‘In some instances you’ve got to mine 40 tonnes of rock to get less than an ounce of platinum out of it, which generates large amounts of carbon dioxide’ says McKenna.
In contrast, recycled platinum has a lower carbon footprint than that coming straight from a mine, simply because it doesn’t need to be extracted from rocks.
The good news is that, with the right technology, close to all used platinum can be recovered and recycled, not just once, but many times over. ‘Some of the platinum used today may have been mined many decades before because it keeps going around in a circle,’ adds McKenna.
Designing for sustainability
For the re-use of precious metals to be effective, products need to be designed with this circularity in mind.
Extracting ever-smaller nuggets – down to atoms – of material from a battery or fuel cell is every bit as difficult as it sounds. In addition to highly efficient recycling processes, the return journey of a product needs to be just as well thought through as its original production. And this starts with a highly effective R&D phase.
‘When you’re inventing, you already need to think about the product coming back to you for recycling,’ says Elizabeth Rowsell, corporate R&D director at Johnson Matthey whose team works on designing products with circularity and sustainability in mind.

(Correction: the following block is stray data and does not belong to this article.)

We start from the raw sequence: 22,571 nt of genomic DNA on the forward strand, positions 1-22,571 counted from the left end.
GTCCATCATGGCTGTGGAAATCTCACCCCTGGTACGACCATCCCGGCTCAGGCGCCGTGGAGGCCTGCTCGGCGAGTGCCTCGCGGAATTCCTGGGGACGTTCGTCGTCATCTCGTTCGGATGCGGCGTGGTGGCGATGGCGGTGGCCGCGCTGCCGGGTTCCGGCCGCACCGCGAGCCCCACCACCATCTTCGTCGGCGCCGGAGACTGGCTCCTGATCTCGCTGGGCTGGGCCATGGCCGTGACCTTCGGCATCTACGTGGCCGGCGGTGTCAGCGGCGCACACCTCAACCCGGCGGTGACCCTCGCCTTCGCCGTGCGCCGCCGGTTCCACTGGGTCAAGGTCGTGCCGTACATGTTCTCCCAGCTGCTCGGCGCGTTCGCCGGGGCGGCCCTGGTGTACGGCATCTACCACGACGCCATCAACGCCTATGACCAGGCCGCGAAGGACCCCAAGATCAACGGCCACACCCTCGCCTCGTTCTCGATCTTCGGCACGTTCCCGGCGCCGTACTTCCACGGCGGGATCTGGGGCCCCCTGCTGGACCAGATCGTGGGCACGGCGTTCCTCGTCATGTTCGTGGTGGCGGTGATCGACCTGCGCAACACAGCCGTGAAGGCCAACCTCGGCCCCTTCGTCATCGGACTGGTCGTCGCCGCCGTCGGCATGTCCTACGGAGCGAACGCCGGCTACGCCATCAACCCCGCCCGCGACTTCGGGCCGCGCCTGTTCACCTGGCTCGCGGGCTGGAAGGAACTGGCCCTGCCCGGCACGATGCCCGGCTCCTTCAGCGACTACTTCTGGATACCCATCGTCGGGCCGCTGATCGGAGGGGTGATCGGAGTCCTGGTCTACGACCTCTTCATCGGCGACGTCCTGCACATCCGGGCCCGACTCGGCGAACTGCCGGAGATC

‘You need to keep thinking about what raw materials you need to use and how you’ll get them back out.’
For example, batteries are designed so that they can be dismantled at the end of their lifecycle. The active components are crushed to a powder referred to as ‘black mass.’ This needs to be processed further to filter out critical materials, including cobalt, nickel, manganese, lithium and graphite, ready to be used again.
Laying it on thin
‘If you watch what happens on the surface of a catalyst, you realise that only a few atoms are doing most of the work,’ says Rowsell. ‘So, whether you’re making a catalytic converter, green hydrogen electrolyser, or a fuel cell, you are only going to put the precious atoms in the places you want them to be.’
By placing atoms precisely where they are needed, the demand for critical materials can be kept at a minimum, reducing pressure on supplies.
Alongside recycling, there is an ongoing drive to use these precious metals as sparingly as possible or, in industry terms, ‘thrifting’.
Using advanced characterisation tools, it is possible to understand how materials work down to the atomic scale. Scientists can then bring in nanotechnology to make tiny changes to a material’s structure, so they can use less and less of rare metals like platinum or iridium to achieve the desired effect.
Making products in a more sustainable way
There is no single answer to overcoming the challenge posed to the energy transition by the supply of critical materials.
Sustainable product design, high-yielding recycling and the precise application of critical materials and precious metals will all contribute to taking the pressure off available supplies.
But they are only some of the factors we need to get right to get to net zero. As the IEA has outlined, adequate investment in diversified sources, supply chain resilience and strong environmental standards will also be critical to achieving a carbon-neutral future.
This article was originally published in Chemistry World, 4th November 2021